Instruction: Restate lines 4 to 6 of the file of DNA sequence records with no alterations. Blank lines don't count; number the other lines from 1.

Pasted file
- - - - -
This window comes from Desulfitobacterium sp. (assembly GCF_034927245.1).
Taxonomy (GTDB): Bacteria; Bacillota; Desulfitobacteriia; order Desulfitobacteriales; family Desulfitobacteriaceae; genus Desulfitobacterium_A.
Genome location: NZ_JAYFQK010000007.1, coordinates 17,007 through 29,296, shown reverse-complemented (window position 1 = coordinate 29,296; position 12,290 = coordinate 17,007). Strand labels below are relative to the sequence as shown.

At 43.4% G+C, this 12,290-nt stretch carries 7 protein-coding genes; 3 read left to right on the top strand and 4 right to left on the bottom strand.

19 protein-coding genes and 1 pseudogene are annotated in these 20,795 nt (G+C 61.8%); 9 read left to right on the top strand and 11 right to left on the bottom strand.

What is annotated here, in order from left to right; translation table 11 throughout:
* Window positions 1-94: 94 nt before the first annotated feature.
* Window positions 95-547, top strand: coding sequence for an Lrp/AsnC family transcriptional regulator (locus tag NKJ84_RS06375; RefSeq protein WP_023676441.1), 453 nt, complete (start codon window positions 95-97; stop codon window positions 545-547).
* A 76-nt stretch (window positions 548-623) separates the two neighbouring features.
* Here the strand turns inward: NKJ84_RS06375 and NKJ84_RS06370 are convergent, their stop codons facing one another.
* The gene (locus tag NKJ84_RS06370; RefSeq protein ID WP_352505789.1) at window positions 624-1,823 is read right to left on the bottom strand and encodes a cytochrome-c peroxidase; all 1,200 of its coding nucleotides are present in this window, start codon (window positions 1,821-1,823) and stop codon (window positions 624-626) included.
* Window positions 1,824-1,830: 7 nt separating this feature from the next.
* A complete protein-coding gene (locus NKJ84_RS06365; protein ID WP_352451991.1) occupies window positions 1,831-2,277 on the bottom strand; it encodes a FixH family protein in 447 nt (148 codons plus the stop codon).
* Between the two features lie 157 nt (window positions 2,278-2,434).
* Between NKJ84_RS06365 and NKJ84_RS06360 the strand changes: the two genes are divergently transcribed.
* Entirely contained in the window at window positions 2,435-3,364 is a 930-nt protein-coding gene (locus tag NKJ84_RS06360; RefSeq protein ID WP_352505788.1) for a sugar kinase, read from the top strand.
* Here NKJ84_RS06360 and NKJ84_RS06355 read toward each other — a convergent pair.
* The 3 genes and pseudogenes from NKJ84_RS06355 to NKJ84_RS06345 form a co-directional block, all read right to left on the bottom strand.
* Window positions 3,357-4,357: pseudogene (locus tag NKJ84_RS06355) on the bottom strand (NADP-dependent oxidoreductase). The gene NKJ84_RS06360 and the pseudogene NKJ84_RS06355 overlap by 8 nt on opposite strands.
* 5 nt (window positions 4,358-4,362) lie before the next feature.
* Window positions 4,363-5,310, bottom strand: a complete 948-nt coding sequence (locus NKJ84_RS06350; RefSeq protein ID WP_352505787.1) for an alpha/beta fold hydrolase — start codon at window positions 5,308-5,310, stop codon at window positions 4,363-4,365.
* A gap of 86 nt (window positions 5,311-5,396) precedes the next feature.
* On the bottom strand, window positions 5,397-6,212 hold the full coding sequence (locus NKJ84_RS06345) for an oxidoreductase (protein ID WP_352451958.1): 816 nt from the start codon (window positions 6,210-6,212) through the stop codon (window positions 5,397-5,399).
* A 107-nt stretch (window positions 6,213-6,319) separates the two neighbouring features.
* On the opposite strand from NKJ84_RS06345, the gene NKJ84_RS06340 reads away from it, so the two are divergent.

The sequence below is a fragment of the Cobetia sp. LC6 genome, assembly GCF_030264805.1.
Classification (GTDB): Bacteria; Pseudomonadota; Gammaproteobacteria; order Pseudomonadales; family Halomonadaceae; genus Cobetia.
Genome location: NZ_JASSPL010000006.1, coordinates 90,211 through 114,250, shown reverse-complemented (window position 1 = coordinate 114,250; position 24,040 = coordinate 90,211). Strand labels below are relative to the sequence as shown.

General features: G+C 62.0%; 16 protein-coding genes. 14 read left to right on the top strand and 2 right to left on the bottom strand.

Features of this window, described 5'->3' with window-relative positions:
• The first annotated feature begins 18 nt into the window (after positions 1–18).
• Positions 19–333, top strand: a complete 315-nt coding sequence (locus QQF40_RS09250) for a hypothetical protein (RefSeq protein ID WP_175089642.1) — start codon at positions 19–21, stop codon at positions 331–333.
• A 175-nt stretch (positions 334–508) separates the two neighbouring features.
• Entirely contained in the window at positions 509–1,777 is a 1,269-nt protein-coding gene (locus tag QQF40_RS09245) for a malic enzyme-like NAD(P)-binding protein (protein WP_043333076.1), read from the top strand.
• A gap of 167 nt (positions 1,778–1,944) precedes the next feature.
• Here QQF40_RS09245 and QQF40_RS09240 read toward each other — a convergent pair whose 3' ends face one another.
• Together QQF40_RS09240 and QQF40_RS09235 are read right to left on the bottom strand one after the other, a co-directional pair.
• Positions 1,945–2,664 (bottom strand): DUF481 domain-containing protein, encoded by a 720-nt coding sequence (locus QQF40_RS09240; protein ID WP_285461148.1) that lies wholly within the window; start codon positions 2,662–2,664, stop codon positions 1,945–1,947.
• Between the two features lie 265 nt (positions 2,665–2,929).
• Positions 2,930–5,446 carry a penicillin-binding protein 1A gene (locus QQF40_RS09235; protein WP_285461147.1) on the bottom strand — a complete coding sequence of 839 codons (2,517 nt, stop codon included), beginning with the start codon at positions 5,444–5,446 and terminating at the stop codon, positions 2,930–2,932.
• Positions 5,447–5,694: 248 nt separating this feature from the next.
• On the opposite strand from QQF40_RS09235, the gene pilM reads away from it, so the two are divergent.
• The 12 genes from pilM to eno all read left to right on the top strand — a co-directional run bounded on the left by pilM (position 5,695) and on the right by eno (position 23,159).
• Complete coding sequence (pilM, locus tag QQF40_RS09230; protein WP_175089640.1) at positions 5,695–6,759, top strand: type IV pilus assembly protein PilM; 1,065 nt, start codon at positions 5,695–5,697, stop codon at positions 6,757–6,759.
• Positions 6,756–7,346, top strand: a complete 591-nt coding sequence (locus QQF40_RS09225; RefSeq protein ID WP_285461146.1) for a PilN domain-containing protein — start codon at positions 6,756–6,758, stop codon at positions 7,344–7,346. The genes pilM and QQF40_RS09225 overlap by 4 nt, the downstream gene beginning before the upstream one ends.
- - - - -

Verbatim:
At 43.4% G+C, this 12,290-nt stretch carries 7 protein-coding genes; 3 read left to right on the top strand and 4 right to left on the bottom strand.

19 protein-coding genes and 1 pseudogene are annotated in these 20,795 nt (G+C 61.8%); 9 read left to right on the top strand and 11 right to left on the bottom strand.

What is annotated here, in order from left to right; translation table 11 throughout: